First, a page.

Africa has rich literary talent that encompasses nations from Nigeria to Kenya, and cities from Cape Town to Cairo. Millions of children grew up reading the wise words of our kinsmen, and modern African literature, such as Chimamonzi Ngozi Adichie’s Americanah, has become increasingly popular in international reading circles. In celebration of the boom in written literature from Africans on the continent and in the diaspora, here are some African authors that you should definitely add to your home library.
Chigozie Obioma – Nigerian
What to read: The Fishermen
Considering that Obioma won the FT/OppenheimerFunds Emerging Voices Award, it is no wonder then that his first book, The Fishermen, has been shortlisted for the 2015 Man Booker Prize. It is told from the point of view of the youngest of four brothers and explains how a violent prophecy from the local madman shatters their worlds.
Chinelo Okparanta – Nigerian-American
What to read: Happiness, Like Water
Okparanta’s novel explores Nigerian women at home and in the United States, where they struggle with difficult decisions surrounding their happiness She has received numerous commendations from the literary world and won the Lambda Literary Award for Lesbian Fiction in 2014.
Tendai Huchu – Zimbabwean
What to read: The Hairdresser of Harare
The novel tells the story of Vimbai, a talented hairdresser, and her complex relationship with a mysterious and charming young man. Huchu received a Hawthornden Fellowship and a Sacatar Fellowship in 2013, and was shortlisted for a Caine Prize in 2014.
Mukoma Wa Ngugi – Kenyan
What to read: How Kamau Wa Mwangi Escaped into Exile
Mukoma Wa Ngugi, son of the renowned Kenyan writer Ngugi wa Thiong’o, is a poet and writer and is an Assistant Professor of English at Cornell University. How Kamau Wa Mwangi Escaped into Exile was shortlisted for the 2009 Caine Prize and is included in the Caine Prize anthology Work in Progress – And Other Stories.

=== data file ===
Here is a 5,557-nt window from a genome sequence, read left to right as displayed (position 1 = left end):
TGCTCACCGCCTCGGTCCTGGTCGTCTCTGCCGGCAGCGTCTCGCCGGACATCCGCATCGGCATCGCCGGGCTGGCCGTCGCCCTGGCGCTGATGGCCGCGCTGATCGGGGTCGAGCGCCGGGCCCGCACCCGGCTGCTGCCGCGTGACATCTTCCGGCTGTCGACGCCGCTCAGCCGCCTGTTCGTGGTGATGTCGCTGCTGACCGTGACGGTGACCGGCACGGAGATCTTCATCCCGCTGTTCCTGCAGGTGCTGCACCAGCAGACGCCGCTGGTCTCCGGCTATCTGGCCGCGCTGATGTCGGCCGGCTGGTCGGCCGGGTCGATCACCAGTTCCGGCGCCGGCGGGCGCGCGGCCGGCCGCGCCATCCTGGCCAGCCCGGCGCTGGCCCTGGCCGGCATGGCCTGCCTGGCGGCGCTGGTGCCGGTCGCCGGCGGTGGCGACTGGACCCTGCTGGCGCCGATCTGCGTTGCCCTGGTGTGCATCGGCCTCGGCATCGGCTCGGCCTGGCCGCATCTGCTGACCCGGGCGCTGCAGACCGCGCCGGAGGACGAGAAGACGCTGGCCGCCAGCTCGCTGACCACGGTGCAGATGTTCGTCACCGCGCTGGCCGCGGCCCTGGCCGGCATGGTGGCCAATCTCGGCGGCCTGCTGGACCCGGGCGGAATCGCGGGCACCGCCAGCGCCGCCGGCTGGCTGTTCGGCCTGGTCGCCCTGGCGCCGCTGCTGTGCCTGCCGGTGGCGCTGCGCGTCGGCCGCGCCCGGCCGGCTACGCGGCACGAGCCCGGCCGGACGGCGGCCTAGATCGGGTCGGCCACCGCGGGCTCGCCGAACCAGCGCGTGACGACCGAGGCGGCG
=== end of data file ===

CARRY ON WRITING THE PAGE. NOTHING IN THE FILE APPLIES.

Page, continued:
Maaza Mengiste – Ethiopian-American
What to read: Beneath the Lion’s Gaze
The award-winning Beneath the Lion’s Gaze tells the story of the Ethiopian coup that toppled Emperor Haile Sellasie. Mengiste also recently completed a documentary project, Girl Rising, that included narration from such celebrities as Alicia Keys and Meryl Streep.
Okey Ndibe – Nigerian
What to read: Foreign Gods, Inc.
Foreign Gods, Inc. tells the story of a Nigerian cab driver in New York who plans on stealing a statue from his village in Nigeria and subsequently selling it to an art gallery in The Big Apple. Ndibe is a professor at Brown University and is considered a strong voice in modern African literature.
NoViolet Bulawayo – Zimbabwean
What to read: We Need New Names
Bulawayo was shortlisted the 2013 Man Booker Prize for the novel We Need New Names, which tells the hilarious tale of Darling, a young girl who grows up in Zimbabwe and then moves to the United States as a teenager.
Lola Shoneyin – Nigerian
What to read: The Secret Lives of Baba Segi’s Wives
Shoneyin’s novel tells the complicated story of a patriarch and his four wives, the newest of which has failed to conceive. The book won the 2011 PEN Oakland Josephine Miles Literary Award, and was long listed for the 2011 Orange Prize.
Yvonne Adhiambo Owuor – Kenyan
What to read: Dust
Dust is set in Kenya in 2007, when the hotly contested presidential elections resulted in chaos. It talks about the death of Odidi, the head of a criminal gang, and how his family must travel to the arid region of Turkana to bury him. The book won the Jomo Kenyatta Prize for Literature in 2015.
Nii Ayikwei Parkes – Ghanaian-British
What to read: Tail of the Blue Bird
Tail of the Blue Bird touches on the tale of a Ghanaian village that has remained unchanged for thousands of years, a fact that is soon shattered when the possible remains of a human are found, and a pathologist is sent to investigate it. Parkes was named part of Hay Festival’s Africa39 project in 2014.